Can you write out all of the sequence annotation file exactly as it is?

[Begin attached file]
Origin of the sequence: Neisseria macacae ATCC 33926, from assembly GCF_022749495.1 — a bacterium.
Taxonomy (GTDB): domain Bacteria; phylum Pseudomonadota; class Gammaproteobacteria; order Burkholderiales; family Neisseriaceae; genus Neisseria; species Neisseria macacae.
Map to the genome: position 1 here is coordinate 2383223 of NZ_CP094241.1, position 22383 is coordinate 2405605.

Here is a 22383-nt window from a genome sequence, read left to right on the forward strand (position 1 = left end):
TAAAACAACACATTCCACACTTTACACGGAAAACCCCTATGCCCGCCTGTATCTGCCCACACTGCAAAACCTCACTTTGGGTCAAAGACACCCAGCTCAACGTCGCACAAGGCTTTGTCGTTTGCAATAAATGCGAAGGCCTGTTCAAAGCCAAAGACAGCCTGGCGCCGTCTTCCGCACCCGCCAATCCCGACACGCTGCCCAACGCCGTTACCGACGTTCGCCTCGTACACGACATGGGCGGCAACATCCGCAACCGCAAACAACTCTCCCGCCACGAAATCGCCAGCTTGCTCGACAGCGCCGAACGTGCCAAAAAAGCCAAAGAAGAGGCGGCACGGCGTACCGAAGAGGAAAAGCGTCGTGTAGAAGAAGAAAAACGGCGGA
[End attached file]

Origin of the sequence: Neisseria macacae ATCC 33926, from assembly GCF_022749495.1 — a bacterium.
Taxonomy (GTDB): domain Bacteria; phylum Pseudomonadota; class Gammaproteobacteria; order Burkholderiales; family Neisseriaceae; genus Neisseria; species Neisseria macacae.
Map to the genome: position 1 here is coordinate 2383223 of NZ_CP094241.1, position 22383 is coordinate 2405605.

Here is a 22383-nt window from a genome sequence, read left to right on the forward strand (position 1 = left end):
TAAAACAACACATTCCACACTTTACACGGAAAACCCCTATGCCCGCCTGTATCTGCCCACACTGCAAAACCTCACTTTGGGTCAAAGACACCCAGCTCAACGTCGCACAAGGCTTTGTCGTTTGCAATAAATGCGAAGGCCTGTTCAAAGCCAAAGACAGCCTGGCGCCGTCTTCCGCACCCGCCAATCCCGACACGCTGCCCAACGCCGTTACCGACGTTCGCCTCGTACACGACATGGGCGGCAACATCCGCAACCGCAAACAACTCTCCCGCCACGAAATCGCCAGCTTGCTCGACAGCGCCGAACGTGCCAAAAAAGCCAAAGAAGAGGCGGCACGGCGTACCGAAGAGGAAAAGCGTCGTGTAGAAGAAGAAAAACGGCGGA